About | HeinOnline Law Journal Library | HeinOnline Law Journal Library | HeinOnline

17 Ecology L.Q. 741 (1990)
Adapting to Climate Change: A Study of International Rivers and Their Legal Arrangements

handle is hein.journals/eclawq17 and id is 755 raw text is: Adapting to Climate Change: A Study
of International Rivers and Their
Legal Arrangements*
Gretta Goldenman**
As environmental problems increase in complexity and magnitude,
nations are grappling with the legal and institutional arrangements
needed to protect and manage natural resources. While local and na-
tional institutions may be adequate to address localized problems, re-
sources   shared    by   two   or   more    nations   require  international
arrangements if they are to be managed and protected for the long term.
One of the major challenges ahead for the international community
will be to develop the principles, procedures, and institutions for manag-
ing and protecting shared resources, such as watercourse systems, at the
same time that the Earth adapts to climate change. If atmospheric car-
bon dioxide levels double by the year 2050, as scientists predict, the aver-
age surface temperature of the Earth could increase by two to nine
degrees Fahrenheit.' As global temperatures rise, overall global rainfall
is expected to increase.2 While scientists do not yet know precisely when
Copyright © 1990 by ECOLOGY LAW QUARTERLY
* An earlier draft of this Comment received first prize in the 1990 Ellis J. Harmon
Environmental Law Writing Competition.
** Legal Consultant, Commission of the European Communities, Directorate on the En-
vironment, Brussels, Belgium; J.D. 1990, School of Law (Boalt Hall), University of California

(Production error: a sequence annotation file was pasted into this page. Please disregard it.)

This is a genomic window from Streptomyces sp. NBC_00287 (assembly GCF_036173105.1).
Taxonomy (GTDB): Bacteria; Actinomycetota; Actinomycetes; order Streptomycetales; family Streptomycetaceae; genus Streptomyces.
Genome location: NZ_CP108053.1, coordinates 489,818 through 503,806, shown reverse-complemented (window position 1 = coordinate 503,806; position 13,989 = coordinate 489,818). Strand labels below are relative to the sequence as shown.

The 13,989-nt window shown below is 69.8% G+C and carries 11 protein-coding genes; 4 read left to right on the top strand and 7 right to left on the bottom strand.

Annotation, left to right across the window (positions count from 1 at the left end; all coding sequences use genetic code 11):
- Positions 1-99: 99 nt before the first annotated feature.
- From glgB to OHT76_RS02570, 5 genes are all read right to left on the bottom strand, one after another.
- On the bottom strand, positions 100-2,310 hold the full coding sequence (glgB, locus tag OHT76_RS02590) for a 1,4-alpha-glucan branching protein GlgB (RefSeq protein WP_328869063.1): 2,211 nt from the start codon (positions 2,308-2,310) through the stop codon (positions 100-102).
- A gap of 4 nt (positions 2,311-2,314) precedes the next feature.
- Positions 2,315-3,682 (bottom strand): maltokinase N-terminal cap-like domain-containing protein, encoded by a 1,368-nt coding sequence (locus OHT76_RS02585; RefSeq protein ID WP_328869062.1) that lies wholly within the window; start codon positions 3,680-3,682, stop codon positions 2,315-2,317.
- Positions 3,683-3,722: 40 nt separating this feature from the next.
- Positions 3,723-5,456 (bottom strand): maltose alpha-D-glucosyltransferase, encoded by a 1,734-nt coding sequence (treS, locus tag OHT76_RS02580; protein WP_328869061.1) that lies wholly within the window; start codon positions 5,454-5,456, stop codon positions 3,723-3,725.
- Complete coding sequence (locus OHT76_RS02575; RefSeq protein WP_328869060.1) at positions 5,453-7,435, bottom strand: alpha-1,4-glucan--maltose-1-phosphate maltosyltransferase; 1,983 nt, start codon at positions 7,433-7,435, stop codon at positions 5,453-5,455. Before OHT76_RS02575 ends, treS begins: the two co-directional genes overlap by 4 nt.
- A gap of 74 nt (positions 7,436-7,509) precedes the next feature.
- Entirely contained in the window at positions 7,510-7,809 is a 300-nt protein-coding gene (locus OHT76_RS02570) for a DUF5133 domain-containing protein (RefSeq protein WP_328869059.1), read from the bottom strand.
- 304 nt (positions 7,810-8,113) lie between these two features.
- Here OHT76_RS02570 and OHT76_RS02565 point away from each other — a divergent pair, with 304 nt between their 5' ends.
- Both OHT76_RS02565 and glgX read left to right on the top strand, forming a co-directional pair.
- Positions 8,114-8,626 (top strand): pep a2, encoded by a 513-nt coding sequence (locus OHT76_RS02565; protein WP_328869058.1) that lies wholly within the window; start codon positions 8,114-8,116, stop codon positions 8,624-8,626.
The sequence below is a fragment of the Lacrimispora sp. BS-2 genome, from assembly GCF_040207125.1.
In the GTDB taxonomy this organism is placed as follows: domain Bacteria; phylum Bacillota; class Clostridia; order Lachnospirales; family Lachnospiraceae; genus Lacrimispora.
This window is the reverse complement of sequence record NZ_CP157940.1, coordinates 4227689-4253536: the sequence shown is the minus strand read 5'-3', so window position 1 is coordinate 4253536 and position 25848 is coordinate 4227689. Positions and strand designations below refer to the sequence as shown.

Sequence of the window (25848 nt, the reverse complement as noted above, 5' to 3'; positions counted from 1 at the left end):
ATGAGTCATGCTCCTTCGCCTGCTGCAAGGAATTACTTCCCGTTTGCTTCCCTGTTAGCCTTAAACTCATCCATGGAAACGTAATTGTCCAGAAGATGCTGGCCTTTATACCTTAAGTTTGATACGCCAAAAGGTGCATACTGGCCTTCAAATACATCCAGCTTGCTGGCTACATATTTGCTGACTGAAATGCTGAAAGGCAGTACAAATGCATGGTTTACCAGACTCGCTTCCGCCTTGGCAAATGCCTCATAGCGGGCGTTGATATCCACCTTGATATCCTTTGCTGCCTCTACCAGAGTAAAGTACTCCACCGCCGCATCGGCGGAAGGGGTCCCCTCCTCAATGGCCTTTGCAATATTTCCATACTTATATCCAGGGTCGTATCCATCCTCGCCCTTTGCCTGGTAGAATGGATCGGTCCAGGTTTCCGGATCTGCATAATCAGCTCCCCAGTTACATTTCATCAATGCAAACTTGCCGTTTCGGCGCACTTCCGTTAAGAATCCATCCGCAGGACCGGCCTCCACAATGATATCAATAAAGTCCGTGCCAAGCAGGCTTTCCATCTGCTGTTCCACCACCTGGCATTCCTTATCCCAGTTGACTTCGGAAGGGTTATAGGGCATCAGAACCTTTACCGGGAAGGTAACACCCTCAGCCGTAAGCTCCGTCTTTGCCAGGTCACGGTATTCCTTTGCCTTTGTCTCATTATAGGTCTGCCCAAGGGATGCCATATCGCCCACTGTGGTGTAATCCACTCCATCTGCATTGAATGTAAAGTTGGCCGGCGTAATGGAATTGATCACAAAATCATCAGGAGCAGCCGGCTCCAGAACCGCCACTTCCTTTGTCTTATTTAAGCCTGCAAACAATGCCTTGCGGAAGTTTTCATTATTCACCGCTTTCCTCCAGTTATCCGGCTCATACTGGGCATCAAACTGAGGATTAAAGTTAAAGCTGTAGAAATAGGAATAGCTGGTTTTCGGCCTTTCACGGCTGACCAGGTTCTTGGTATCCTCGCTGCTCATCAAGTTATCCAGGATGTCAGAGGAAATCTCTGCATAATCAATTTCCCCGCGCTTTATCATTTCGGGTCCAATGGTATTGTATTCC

at Berkeley; M.P.P. 1989, Graduate School of Public Policy, University of California at Berke-
ley; B.A. 1966, Pacific Lutheran University. The author acknowledges with thanks the sup-
port of the Pacific Institute for Studies in Development, Environment, and Security.
1. Stevens, With Cloudy Crystal Balls Scientists Race to Assess Global Warming N.Y.
Times, Feb. 7, 1989, at Cl, col. 1. At 1985 and 1987 conferences sponsored by the World
Meteorological Organization (WMO) and the United Nations Environment Programme
(UNEP), scientists predicted an average warming from between 1.5 to 4.5 degrees Celsius
before 2050 A.D. Houghton & Woodwell, Global Climatic Change, Sci. AM., Apr. 1989, at
36, 43.
2. The American Association for the Advancement of Science (AAAS) predicts a 7-
15% increase in average global precipitation. AAAS PANEL ON CLIMATIC VARIABILITY, CLI-
SUMMARY (1988) (Paul E. Waggoner & Roger R. Revelle, chairs) [hereinafter AAAS PANEL
SUMMARY], reprinted in Implications of Global Warming for Nat. Resources: Oversight Hear-
ings Before the Subcomm. on Water and Power Resources of the Comm. on Interior and Insular
Aff., 100th Cong., 2nd Sess. 568 (1988) [hereinafter Hearings].

What Is HeinOnline?

HeinOnline is a subscription-based resource containing thousands of academic and legal journals from inception; complete coverage of government documents such as U.S. Statutes at Large, U.S. Code, Federal Register, Code of Federal Regulations, U.S. Reports, and much more. Documents are image-based, fully searchable PDFs with the authority of print combined with the accessibility of a user-friendly and powerful database. For more information, request a quote or trial for your organization below.

Short-term subscription options include 24 hours, 48 hours, or 1 week to HeinOnline.

Contact us for annual subscription options:

Already a HeinOnline Subscriber?

profiles profiles most